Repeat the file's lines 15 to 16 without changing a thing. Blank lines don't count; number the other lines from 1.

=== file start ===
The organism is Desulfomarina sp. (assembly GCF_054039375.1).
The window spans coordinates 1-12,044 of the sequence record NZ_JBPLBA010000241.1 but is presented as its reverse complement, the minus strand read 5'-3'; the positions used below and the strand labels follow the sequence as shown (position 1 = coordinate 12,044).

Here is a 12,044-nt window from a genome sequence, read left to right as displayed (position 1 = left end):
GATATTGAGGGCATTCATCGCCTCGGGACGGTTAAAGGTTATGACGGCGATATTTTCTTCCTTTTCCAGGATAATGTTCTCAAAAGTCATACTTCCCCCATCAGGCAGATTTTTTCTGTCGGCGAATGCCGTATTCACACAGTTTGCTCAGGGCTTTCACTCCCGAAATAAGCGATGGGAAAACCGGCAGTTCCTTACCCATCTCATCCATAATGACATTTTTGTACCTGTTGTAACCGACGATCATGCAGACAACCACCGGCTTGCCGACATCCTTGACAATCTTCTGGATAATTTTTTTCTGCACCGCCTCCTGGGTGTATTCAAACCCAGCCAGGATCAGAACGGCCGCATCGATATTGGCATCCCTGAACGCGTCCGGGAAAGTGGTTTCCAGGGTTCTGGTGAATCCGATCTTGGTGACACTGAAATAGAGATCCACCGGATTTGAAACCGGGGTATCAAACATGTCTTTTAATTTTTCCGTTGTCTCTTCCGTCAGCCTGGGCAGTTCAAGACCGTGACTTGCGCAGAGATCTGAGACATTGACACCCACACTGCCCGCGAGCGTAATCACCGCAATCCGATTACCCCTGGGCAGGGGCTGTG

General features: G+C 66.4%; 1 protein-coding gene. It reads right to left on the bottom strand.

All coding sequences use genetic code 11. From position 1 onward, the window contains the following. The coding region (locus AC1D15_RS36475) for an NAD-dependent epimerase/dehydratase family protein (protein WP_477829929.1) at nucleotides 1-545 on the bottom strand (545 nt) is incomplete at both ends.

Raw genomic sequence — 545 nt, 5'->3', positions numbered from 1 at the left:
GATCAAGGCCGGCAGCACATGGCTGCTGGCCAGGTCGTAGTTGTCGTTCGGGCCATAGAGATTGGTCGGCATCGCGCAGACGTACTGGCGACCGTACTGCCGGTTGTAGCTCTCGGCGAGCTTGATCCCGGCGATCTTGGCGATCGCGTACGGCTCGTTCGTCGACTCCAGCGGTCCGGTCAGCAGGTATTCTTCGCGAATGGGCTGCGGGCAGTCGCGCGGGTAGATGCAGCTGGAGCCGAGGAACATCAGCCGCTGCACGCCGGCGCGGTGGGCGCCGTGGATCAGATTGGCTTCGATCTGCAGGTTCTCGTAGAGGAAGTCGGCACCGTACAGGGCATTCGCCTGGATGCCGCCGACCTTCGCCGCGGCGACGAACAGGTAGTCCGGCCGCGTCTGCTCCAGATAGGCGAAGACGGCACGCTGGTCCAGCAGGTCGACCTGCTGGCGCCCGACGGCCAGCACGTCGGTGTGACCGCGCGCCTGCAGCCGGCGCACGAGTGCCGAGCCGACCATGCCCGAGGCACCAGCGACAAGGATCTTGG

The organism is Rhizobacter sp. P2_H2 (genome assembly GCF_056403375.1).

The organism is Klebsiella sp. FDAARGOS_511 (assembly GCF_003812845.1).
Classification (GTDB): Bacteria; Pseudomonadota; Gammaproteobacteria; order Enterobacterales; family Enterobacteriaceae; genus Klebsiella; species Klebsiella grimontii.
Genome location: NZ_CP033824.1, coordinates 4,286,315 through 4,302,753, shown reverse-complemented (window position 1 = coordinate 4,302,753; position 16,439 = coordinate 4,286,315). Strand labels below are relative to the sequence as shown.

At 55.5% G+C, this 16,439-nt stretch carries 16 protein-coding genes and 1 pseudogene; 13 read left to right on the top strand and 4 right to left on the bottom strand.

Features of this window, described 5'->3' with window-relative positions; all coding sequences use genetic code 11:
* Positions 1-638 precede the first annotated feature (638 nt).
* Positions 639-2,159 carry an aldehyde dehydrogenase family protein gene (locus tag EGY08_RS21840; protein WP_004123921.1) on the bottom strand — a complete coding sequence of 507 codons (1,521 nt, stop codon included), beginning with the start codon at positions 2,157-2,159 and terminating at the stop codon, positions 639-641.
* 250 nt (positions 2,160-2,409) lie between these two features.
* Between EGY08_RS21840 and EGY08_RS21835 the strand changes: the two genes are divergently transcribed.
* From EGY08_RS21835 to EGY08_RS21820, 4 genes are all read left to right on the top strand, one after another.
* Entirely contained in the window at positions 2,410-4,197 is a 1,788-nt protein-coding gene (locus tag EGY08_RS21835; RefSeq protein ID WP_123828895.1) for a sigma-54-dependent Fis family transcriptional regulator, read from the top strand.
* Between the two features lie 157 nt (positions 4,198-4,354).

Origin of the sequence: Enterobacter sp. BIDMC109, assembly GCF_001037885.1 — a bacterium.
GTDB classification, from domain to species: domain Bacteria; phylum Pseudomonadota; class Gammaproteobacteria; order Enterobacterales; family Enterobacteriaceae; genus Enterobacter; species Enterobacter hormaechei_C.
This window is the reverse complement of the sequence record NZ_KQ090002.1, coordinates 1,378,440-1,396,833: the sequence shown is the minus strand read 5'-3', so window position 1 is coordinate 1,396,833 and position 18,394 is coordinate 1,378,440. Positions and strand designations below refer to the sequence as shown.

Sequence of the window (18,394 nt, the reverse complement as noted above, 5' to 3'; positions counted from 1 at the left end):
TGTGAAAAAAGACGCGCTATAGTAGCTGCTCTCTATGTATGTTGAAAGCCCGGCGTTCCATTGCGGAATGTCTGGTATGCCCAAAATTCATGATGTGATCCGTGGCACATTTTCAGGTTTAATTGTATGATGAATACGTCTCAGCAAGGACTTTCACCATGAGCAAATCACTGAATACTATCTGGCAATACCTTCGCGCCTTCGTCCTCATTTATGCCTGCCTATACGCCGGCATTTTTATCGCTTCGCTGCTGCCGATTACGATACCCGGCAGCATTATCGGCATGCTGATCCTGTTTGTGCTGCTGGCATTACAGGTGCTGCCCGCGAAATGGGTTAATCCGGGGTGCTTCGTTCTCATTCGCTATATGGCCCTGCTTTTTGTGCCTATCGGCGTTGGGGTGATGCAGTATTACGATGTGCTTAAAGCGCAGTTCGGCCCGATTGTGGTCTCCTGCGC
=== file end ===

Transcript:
* Positions 1-638 precede the first annotated feature (638 nt).
* Positions 639-2,159 carry an aldehyde dehydrogenase family protein gene (locus tag EGY08_RS21840; protein WP_004123921.1) on the bottom strand — a complete coding sequence of 507 codons (1,521 nt, stop codon included), beginning with the start codon at positions 2,157-2,159 and terminating at the stop codon, positions 639-641.